The industry is incentivized to allocate as much indirect expense as it can to COGS and deduct it to lower its taxable income.

Therefore, the tax exposure risk is significant.

C Corps can end up owing more taxes than actual earnings, and members/shareholders of LLCs and S Corps have personal tax liability exposure.

Furthermore, cannabis businesses should consult their accountants and other professionals on these matters.

Need help determining and setting up the corporate structure for your cannabis business? Request a consultation now.

What Corporate Structure Should I Choose For My Cannabis Business?

The Internal Revenue Service (IRS) has a public list of cannabis license holders.

They specifically target cannabis businesses for audit, since those audits are the most profitable to the IRS.

Due to unreliable COGS calculations and disregard of 280E, the IRS generally prevails in cannabis tax litigation.

Because of the heavy tax liability, retail operations often select C Corps for tax purposes.

Because of the IRC 280E expense deduction disallowance, taxable net income is higher than reported for flow-through entity LLC members and S Corp shareholders.

Additionally, flow-through entities could have a tax liability that exceeds actual profit.

Therefore, they can’t distribute cash to the owners to pay their taxes, for which the owners are personally liable.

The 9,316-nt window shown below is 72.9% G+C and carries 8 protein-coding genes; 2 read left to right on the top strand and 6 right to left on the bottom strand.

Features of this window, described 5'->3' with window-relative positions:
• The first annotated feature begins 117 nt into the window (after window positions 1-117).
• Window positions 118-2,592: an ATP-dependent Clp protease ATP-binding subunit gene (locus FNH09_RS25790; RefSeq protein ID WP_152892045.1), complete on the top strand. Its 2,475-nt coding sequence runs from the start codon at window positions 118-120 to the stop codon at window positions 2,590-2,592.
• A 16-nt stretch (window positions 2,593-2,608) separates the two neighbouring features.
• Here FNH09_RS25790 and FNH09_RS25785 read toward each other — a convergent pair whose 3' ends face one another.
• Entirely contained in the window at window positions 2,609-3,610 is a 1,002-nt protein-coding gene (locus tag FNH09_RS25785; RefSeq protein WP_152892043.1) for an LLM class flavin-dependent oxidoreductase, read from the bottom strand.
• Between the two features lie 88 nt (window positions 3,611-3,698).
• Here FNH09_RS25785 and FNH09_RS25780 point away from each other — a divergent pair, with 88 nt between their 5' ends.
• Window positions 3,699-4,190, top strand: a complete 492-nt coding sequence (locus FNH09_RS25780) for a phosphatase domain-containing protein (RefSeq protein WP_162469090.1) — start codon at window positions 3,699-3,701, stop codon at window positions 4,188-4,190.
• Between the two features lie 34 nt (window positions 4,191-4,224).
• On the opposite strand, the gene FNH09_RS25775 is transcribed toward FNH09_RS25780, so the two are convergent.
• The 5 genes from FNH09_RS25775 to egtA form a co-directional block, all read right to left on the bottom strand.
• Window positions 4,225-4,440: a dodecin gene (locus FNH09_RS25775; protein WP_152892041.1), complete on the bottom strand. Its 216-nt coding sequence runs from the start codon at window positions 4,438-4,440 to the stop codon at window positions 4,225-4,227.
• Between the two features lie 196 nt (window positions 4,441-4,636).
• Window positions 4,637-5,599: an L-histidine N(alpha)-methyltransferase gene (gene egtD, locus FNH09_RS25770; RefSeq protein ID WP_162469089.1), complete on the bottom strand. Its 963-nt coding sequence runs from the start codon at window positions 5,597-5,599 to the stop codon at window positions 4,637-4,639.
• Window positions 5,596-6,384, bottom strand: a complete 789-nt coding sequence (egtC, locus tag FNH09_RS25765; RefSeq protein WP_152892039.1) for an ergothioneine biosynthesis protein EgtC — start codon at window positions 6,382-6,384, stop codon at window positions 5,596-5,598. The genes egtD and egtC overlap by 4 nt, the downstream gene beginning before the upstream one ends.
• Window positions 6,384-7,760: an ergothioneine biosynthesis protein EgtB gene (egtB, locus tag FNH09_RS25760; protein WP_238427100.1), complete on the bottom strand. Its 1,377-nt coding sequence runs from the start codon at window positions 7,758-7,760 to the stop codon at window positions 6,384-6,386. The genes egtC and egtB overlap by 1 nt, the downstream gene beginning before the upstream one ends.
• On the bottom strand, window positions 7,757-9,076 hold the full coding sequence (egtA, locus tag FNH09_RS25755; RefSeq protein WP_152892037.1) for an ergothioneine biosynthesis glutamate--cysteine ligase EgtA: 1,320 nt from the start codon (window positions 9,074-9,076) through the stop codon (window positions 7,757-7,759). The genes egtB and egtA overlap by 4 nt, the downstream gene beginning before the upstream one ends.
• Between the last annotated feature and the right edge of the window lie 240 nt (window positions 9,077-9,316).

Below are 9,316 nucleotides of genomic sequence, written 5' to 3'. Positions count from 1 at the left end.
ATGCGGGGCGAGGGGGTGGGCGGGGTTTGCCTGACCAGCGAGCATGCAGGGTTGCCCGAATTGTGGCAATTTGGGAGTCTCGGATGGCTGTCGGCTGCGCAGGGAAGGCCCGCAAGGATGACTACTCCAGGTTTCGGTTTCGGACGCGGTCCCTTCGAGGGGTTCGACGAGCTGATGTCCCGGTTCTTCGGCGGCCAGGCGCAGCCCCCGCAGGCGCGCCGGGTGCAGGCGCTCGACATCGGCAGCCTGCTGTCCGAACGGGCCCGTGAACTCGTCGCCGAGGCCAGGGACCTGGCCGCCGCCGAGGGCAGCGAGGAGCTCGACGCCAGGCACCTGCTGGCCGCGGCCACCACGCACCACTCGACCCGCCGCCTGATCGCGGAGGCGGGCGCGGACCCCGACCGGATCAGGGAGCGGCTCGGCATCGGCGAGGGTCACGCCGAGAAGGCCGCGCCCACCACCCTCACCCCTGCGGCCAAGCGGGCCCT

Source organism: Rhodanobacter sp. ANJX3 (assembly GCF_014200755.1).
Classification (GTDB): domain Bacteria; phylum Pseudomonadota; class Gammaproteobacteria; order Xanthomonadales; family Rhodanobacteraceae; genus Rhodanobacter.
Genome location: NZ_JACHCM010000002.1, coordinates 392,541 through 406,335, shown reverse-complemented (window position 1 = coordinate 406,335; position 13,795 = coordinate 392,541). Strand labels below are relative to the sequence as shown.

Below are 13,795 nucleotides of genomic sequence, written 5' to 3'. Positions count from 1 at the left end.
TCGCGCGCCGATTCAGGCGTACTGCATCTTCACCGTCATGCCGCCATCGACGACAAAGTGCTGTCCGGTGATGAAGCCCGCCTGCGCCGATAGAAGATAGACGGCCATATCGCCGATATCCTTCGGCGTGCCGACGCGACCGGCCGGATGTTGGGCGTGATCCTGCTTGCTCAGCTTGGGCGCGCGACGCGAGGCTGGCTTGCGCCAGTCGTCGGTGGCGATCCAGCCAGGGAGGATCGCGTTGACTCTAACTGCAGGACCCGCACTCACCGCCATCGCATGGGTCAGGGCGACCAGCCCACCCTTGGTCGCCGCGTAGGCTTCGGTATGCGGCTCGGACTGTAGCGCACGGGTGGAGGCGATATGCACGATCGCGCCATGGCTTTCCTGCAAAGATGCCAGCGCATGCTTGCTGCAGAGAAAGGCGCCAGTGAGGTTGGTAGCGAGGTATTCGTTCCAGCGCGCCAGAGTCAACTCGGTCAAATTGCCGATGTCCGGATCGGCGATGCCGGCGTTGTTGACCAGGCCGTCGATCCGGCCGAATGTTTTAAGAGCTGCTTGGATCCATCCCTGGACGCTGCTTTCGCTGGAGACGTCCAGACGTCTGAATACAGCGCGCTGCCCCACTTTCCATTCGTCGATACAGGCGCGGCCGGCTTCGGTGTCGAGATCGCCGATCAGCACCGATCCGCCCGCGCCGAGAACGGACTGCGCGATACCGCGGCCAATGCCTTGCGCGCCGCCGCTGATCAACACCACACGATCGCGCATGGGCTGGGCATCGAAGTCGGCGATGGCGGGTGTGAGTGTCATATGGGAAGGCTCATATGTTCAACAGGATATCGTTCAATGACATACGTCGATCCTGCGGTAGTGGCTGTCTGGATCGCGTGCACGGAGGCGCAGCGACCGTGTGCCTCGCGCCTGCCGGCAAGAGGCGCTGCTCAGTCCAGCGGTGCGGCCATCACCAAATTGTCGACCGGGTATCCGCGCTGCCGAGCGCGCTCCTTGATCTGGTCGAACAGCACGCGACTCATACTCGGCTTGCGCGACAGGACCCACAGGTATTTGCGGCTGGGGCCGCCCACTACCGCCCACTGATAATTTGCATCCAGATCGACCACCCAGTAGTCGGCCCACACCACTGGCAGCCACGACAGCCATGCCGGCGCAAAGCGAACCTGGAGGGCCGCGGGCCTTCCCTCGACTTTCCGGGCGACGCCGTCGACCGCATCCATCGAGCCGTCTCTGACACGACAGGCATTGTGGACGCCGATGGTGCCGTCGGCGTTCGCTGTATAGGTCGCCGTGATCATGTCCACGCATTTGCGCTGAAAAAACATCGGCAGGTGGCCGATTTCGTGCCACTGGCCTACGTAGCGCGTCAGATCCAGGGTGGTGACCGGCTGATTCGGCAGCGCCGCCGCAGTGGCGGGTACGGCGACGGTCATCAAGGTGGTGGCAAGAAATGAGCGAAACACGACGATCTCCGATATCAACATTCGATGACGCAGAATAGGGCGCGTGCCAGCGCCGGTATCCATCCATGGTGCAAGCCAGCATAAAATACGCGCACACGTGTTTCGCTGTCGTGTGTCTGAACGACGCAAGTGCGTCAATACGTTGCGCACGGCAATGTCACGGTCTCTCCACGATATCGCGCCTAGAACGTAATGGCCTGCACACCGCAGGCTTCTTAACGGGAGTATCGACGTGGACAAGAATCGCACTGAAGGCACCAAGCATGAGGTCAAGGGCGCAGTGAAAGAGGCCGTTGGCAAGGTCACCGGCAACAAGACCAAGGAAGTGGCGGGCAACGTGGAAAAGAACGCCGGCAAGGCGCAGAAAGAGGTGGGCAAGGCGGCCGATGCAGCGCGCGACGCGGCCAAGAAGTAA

Grow operations typically have less tax liability exposure, since they incur more COGS related expenses than retail operations.

The tax exposure for growth and processing operations lies mostly with poor record keeping discovered during an IRS audit.

Since grow operations have significantly less tax liability exposure, many elect flow-through tax treatment to avoid the ‘double taxation’ effect afforded by C Corps.

Need help determining and setting up the corporate structure for your cannabis business? Request a consultation now.

Both C-Corps and S-Corps are significantly more complicated than an LLC from a tax and legal standpoint and will require many more billable hours with your attorney or accountant. The LLC has become one of the most prevalent business forms in the United States due to simpler creation and less administrative paperwork while still affording liability protection to its members and avoiding double taxation.

Ultimately, the choice of a corporate structure and tax statuses is done on a case-by-case basis and tailors to each business with the consideration of their unique requirements. This decision is best made with experienced attorneys and/or tax professionals.